Access to Health Care in Jeopardy Due to Federal Funding Cut Approved by House

The U.S. House of Representatives voted 235-189 on February 19 to approve a Continuing Resolution that includes a $1.3 billion funding cut to the nation’s Health Centers program for the remainder of fiscal year 2011.  All Democrats and three Republicans voted against the bill.  If adopted, Michigan’s 29 Federally Qualified Health Centers stand to lose over $5.5 million in federal funding and about 100,000 patients would lose access to health care.

Michigan’s Federally Qualified Health Centers, also known as Community Health Centers, provide quality, comprehensive health care for nearly 600,000 Michigan residents at 170 delivery sites across the state.  Their doors are open to all, regardless of insurance status or income level, making them a vital source of health care for Michigan residents hurting from loss of jobs, loss of income, and loss of health insurance.

Continued federal support is absolutely essential for Community Health Centers and the patients they serve.  Should Congress reduce funding for the Health Centers program, it will be eliminating crucial access to primary and preventive care, the least expensive form of health care, for those who need it most.  Nearly 70 percent of patients seen at Michigan’s Community Health Centers have incomes that fall below the federal poverty line, and three-fourths are either insured by Medicaid or lack insurance completely.  The number of uninsured patients at Michigan Health Centers grew by 38 percent from 2004 to 2009.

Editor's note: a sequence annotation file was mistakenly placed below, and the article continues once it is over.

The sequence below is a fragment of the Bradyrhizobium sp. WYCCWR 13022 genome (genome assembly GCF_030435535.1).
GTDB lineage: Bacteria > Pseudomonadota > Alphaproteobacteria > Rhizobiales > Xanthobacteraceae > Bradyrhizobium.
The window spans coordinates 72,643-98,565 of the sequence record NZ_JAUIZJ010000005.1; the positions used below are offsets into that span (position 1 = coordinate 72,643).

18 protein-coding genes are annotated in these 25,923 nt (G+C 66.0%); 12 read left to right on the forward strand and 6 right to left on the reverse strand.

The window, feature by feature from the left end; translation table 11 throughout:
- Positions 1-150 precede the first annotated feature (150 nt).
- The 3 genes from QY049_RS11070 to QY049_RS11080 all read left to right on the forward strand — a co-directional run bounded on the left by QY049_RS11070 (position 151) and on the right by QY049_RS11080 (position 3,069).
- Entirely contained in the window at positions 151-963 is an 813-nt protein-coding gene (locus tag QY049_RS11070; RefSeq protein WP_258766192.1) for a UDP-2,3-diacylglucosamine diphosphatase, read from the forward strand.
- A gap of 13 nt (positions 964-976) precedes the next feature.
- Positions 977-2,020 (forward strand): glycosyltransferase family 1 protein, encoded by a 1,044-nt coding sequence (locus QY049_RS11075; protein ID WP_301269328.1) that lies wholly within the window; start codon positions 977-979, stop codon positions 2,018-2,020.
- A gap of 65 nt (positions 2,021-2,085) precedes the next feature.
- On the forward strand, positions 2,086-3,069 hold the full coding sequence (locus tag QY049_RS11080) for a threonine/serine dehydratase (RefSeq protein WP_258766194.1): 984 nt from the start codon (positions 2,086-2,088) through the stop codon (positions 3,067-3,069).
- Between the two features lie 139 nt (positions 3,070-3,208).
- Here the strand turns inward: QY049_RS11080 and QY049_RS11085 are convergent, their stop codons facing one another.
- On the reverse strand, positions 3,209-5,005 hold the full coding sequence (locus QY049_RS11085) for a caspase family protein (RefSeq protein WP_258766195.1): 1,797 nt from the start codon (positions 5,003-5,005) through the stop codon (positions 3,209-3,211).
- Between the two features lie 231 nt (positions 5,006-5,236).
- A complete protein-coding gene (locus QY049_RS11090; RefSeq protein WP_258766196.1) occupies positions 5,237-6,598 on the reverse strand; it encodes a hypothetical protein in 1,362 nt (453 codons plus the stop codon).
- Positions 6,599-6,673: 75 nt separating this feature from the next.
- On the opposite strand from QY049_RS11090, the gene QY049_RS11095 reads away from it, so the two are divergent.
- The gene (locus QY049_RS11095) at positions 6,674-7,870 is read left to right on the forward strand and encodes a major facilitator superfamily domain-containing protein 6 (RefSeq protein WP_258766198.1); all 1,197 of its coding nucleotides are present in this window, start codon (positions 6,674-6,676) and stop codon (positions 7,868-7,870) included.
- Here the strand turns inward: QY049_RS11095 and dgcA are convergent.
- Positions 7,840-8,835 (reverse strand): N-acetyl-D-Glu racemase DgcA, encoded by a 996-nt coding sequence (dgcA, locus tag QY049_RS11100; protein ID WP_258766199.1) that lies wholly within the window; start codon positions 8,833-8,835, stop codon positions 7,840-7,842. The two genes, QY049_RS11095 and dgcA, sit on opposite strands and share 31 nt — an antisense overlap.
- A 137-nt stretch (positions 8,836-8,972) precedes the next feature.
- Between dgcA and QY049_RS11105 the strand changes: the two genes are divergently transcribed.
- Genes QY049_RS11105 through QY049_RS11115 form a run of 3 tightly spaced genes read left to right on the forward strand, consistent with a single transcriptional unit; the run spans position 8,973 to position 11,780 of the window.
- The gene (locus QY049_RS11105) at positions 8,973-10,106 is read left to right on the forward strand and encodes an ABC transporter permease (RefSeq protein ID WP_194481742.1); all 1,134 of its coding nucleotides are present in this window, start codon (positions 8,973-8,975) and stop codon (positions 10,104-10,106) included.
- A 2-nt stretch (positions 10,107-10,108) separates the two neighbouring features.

In addition to providing access to cost-effective, quality health care, Health Centers also generate economic activity for the communities in which they are located.  Last year, Michigan Health Centers generated $567 million in economic activity and they employed approximately 5,220 jobs in communities across the state.

Our state and our nation’s health depend on expanding access to cost-effective primary and preventive care to more patients.  Community Health Centers represent the rare chance to unite in consensus around a solution. With access to preventive medicine, people stay healthy and out of hospital emergency rooms, communities stay productive, and cost-savings are generated and passed on to all consumers and tax payers.

What’s next?  The U.S. Senate will now consider its own spending bill, forcing a period of negotiation between the two chambers, and the white House will also be involved.


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